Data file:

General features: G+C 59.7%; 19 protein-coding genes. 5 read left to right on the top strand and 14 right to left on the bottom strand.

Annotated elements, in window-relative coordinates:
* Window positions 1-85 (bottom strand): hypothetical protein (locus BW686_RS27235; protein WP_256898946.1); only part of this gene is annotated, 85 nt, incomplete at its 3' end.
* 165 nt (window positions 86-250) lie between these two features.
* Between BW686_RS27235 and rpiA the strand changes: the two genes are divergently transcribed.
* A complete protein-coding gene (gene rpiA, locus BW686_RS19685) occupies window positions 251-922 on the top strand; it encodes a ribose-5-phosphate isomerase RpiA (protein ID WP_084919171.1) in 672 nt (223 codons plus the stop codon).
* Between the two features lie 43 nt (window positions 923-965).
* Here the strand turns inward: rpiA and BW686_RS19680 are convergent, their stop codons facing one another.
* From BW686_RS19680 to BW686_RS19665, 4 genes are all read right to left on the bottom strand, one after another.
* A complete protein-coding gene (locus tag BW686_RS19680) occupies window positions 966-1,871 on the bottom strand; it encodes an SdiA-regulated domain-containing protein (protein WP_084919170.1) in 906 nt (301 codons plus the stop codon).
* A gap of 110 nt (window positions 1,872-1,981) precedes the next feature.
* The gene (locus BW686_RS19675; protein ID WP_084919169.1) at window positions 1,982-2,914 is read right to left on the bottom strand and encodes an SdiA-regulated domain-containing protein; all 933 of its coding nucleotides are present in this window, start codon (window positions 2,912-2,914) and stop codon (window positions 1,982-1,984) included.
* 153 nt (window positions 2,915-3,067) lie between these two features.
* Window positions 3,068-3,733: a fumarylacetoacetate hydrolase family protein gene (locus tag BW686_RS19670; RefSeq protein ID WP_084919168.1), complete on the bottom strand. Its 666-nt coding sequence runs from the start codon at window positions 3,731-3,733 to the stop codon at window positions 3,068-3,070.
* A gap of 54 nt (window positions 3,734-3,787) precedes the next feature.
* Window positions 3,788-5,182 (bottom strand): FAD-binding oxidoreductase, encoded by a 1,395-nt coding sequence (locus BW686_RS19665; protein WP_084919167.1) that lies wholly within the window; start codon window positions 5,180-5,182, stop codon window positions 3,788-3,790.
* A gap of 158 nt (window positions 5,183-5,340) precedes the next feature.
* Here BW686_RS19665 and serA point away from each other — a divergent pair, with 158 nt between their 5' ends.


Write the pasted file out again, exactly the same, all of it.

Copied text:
General features: G+C 59.7%; 19 protein-coding genes. 5 read left to right on the top strand and 14 right to left on the bottom strand.

Annotated elements, in window-relative coordinates:
* Window positions 1-85 (bottom strand): hypothetical protein (locus BW686_RS27235; protein WP_256898946.1); only part of this gene is annotated, 85 nt, incomplete at its 3' end.
* 165 nt (window positions 86-250) lie between these two features.
* Between BW686_RS27235 and rpiA the strand changes: the two genes are divergently transcribed.
* A complete protein-coding gene (gene rpiA, locus BW686_RS19685) occupies window positions 251-922 on the top strand; it encodes a ribose-5-phosphate isomerase RpiA (protein ID WP_084919171.1) in 672 nt (223 codons plus the stop codon).
* Between the two features lie 43 nt (window positions 923-965).
* Here the strand turns inward: rpiA and BW686_RS19680 are convergent, their stop codons facing one another.
* From BW686_RS19680 to BW686_RS19665, 4 genes are all read right to left on the bottom strand, one after another.
* A complete protein-coding gene (locus tag BW686_RS19680) occupies window positions 966-1,871 on the bottom strand; it encodes an SdiA-regulated domain-containing protein (protein WP_084919170.1) in 906 nt (301 codons plus the stop codon).
* A gap of 110 nt (window positions 1,872-1,981) precedes the next feature.
* The gene (locus BW686_RS19675; protein ID WP_084919169.1) at window positions 1,982-2,914 is read right to left on the bottom strand and encodes an SdiA-regulated domain-containing protein; all 933 of its coding nucleotides are present in this window, start codon (window positions 2,912-2,914) and stop codon (window positions 1,982-1,984) included.
* 153 nt (window positions 2,915-3,067) lie between these two features.
* Window positions 3,068-3,733: a fumarylacetoacetate hydrolase family protein gene (locus tag BW686_RS19670; RefSeq protein ID WP_084919168.1), complete on the bottom strand. Its 666-nt coding sequence runs from the start codon at window positions 3,731-3,733 to the stop codon at window positions 3,068-3,070.
* A gap of 54 nt (window positions 3,734-3,787) precedes the next feature.
* Window positions 3,788-5,182 (bottom strand): FAD-binding oxidoreductase, encoded by a 1,395-nt coding sequence (locus BW686_RS19665; protein WP_084919167.1) that lies wholly within the window; start codon window positions 5,180-5,182, stop codon window positions 3,788-3,790.
* A gap of 158 nt (window positions 5,183-5,340) precedes the next feature.
* Here BW686_RS19665 and serA point away from each other — a divergent pair, with 158 nt between their 5' ends.